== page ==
Namibia's future workforce at risk

08 November 2018 | Social Issues

The future productivity of Namibia's workforce may be at risk due to the country's poor health and education status.

Namibia outranks only 40 other countries globally on the Human Capital Index.

The index ranks Namibia 117th out of 157 countries worldwide and measures the amount of human capital that a child born today can expect to attain by the age of 18.

According to the index, children born in Namibia today will one day be only 43% as productive as they could have been if they had enjoyed complete education and full health.

The index measures the amount of human capital that children born in 2018 can expect to attain by age 18, based on the risks of poor education and poor health that prevail in their country.

The index is designed to highlight how improvements in the current education and health outcomes shape the productivity of the next generation of workers. It assumes that children born in a given year will experience current educational opportunities and health risks over the next 18 years.

It follows the trajectory from birth to adulthood of a child born in a given year.

In the poorest countries, there is a significant risk that children do not even survive to see their fifth birthday.

Even if they do reach school age, there is a further risk that they do not start school, let alone complete the full cycle of education through grade 12 that is the norm in rich countries.

The time they do spend in school may translate unevenly into learning, depending on the quality of their teachers and schools and the support they receive from family.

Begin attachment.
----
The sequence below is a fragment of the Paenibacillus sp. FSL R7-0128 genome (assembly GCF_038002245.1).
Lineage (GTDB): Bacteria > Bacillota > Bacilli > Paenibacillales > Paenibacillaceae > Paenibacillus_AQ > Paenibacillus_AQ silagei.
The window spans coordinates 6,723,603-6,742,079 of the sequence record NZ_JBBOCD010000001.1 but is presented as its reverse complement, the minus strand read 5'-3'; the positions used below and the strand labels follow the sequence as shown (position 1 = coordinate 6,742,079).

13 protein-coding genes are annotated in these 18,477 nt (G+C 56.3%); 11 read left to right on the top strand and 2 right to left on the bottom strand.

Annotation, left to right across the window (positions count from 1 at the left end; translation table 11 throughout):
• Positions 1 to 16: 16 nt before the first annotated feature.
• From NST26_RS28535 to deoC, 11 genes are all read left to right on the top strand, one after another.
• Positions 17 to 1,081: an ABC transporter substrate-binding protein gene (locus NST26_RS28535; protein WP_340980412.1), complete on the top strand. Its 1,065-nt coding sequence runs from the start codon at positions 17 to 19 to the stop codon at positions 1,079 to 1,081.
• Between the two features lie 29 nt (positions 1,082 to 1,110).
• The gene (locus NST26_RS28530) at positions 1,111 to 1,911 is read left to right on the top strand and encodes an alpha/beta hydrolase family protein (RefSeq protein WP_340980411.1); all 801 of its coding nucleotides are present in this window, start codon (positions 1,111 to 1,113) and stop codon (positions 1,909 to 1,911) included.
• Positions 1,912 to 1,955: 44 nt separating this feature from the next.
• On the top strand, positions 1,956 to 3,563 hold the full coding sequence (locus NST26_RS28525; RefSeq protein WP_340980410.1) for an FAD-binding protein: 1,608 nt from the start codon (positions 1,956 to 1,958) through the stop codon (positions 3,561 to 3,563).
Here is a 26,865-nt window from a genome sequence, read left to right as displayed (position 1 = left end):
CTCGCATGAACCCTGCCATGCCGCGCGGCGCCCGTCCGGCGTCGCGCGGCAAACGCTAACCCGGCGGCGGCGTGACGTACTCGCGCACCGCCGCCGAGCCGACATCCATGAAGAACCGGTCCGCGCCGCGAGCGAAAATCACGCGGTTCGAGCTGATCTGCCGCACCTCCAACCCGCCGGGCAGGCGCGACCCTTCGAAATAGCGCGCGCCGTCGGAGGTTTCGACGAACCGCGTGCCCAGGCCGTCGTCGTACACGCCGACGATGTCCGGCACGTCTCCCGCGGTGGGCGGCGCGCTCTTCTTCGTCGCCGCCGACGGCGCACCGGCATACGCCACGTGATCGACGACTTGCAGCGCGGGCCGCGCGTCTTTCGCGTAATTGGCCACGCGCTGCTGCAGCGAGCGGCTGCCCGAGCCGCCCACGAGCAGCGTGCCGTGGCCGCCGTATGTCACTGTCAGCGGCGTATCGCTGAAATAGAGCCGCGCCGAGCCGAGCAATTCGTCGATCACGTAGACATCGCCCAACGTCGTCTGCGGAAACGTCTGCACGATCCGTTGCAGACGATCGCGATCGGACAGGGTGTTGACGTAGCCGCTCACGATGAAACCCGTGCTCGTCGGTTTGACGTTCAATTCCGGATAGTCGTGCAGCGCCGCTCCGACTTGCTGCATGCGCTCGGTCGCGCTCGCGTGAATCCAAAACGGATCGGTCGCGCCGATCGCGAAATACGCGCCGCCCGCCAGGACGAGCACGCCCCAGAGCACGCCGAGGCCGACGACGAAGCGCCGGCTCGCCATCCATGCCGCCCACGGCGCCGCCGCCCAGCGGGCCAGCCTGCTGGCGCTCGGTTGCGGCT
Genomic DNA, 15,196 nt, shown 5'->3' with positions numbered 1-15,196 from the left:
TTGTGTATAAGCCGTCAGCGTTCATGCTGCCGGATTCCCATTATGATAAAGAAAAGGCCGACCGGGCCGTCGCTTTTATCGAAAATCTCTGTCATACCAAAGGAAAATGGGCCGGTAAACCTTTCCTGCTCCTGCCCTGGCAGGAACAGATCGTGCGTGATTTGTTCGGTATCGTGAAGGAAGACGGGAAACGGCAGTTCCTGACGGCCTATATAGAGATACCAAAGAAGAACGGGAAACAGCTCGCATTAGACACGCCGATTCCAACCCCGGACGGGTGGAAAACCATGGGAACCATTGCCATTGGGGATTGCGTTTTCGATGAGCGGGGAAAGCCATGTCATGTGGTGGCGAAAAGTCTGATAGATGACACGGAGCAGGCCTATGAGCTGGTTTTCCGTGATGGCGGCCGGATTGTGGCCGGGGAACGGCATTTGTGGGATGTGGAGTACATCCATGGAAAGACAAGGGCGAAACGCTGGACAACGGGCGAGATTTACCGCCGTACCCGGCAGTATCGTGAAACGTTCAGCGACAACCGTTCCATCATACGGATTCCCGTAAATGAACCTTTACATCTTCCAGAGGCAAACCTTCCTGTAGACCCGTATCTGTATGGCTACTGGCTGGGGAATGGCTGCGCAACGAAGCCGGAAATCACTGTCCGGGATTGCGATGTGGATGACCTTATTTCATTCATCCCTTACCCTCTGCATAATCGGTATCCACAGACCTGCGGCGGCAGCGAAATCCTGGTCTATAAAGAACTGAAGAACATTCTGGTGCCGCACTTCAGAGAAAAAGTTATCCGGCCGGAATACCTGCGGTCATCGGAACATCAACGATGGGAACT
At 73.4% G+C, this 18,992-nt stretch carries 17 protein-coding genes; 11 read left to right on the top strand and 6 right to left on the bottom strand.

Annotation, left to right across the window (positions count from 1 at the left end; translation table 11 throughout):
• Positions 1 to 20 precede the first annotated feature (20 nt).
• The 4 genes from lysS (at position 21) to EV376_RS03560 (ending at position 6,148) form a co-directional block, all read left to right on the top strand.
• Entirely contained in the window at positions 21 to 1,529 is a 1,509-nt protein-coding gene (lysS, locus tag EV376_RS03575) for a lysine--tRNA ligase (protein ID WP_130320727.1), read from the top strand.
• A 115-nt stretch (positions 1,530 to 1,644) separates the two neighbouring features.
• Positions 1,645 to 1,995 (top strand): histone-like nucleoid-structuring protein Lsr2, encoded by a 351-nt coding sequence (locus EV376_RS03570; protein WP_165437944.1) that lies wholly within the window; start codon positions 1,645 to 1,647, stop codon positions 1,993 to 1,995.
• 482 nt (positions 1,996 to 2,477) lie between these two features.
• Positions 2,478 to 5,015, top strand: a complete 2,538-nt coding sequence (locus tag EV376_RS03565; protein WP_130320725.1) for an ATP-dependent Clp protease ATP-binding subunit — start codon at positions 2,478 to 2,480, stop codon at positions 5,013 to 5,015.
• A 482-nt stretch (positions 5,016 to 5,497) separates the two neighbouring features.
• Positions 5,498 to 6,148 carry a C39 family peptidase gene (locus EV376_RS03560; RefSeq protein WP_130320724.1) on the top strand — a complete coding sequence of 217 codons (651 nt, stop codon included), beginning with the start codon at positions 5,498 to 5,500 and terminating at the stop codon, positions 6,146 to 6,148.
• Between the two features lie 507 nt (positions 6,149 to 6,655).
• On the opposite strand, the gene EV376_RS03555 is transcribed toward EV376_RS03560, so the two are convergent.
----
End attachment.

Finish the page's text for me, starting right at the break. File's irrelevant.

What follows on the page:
After the age of 18, they carry with them the lasting childhood effects of poor health and nutrition that limit physical and cognitive abilities as an adult.

The index indicates that 96 out of 100 children born in Namibia survive to the age of five.

A Namibian child who starts school at the age of four can expect to complete 8.9 years of school by their 18th birthday.

However, factoring in the quality of learning in Namibia, the expected years of school are equivalent to only 5.8 years. This means that there is a learning gap of 3.1 years.

The report says the quantity of education is measured as the number of years of school a child can expect to obtain by their 18th birthday, given the prevailing pattern of enrolment rates and assuming they start preschool at age four.

The best possible outcome is when children stay in school for 14 years.

High enrolment rates throughout the school system bring many rich countries close to the 14-year benchmark.

Average test scores from major international testing programmes range from around 600 in the best-performing countries to around 300 in the worst-performing.

To put these numbers in perspective, a score of roughly 400 corresponds to a benchmark of minimum proficiency set by the Programme for International Student Assessment (PISA), the largest international testing programme.

Less than half of students in developing countries meet this standard, compared with 86% in advanced economies. Students in Namibia score 407.

In Namibia, 71% of 15-year-olds will survive until age 60. This statistic is a proxy for the range of fatal and non-fatal health outcomes that a child born today would experience as an adult under current conditions in the country.

The index also states that 77 out of 100 children in Namibia are not stunted, while the 23% who are stunted are at risk of cognitive and physical limitations that can last a lifetime.

Globally, 56% of all children born today will grow up to be, at best, half as productive as they could be; and 92% will grow up to be, at best, 75% as productive as they could be. In the SADC region this figure stands at 40% of children born today.

ELLANIE SMIT

Similar News

 

Govt neglects street kids

1 month - 17 December 2018 | Social Issues

A University of Namibia (Unam) study has found that only 3% of the 217 street children surveyed had received social grants, while a mere 5.53%...

Street kids want to zula